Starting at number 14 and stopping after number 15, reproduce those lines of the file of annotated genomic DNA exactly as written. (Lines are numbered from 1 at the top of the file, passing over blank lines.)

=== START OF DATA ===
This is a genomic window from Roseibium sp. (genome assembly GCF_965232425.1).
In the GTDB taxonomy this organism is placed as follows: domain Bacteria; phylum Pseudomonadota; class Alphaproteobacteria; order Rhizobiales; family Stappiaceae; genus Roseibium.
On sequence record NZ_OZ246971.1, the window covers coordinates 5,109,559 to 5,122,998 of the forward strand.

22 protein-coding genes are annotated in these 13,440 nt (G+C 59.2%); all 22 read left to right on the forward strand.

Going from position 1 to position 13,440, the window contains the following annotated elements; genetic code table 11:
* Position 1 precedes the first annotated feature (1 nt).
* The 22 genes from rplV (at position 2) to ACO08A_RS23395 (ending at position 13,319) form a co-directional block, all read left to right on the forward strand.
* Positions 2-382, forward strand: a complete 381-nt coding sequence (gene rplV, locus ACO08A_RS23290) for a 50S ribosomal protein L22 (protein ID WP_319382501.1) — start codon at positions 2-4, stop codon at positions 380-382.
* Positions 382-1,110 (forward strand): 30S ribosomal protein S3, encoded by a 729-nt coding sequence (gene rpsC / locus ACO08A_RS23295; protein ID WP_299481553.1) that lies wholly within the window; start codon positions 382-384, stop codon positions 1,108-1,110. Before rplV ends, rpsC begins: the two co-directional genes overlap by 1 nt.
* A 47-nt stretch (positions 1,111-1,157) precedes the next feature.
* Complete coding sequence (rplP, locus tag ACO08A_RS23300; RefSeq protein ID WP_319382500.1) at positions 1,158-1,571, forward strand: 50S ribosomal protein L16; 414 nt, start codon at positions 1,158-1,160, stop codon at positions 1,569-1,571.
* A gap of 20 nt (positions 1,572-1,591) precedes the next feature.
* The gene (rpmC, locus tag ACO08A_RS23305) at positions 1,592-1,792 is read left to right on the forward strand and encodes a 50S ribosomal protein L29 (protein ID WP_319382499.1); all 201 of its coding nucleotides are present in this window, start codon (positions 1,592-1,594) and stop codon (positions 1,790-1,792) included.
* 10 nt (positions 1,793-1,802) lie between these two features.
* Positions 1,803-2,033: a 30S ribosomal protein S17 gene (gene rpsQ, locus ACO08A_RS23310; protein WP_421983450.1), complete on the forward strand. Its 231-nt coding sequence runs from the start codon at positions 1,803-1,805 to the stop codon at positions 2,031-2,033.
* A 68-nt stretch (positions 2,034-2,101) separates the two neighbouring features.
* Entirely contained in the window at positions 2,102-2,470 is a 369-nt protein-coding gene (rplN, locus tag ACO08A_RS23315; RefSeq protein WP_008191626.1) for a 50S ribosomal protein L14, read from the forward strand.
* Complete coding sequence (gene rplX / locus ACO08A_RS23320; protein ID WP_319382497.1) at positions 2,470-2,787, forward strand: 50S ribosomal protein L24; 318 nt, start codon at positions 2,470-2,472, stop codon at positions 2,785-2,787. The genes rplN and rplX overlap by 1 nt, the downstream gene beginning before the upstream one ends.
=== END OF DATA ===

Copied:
* 10 nt (positions 1,793-1,802) lie between these two features.
* Positions 1,803-2,033: a 30S ribosomal protein S17 gene (gene rpsQ, locus ACO08A_RS23310; protein WP_421983450.1), complete on the forward strand. Its 231-nt coding sequence runs from the start codon at positions 1,803-1,805 to the stop codon at positions 2,031-2,033.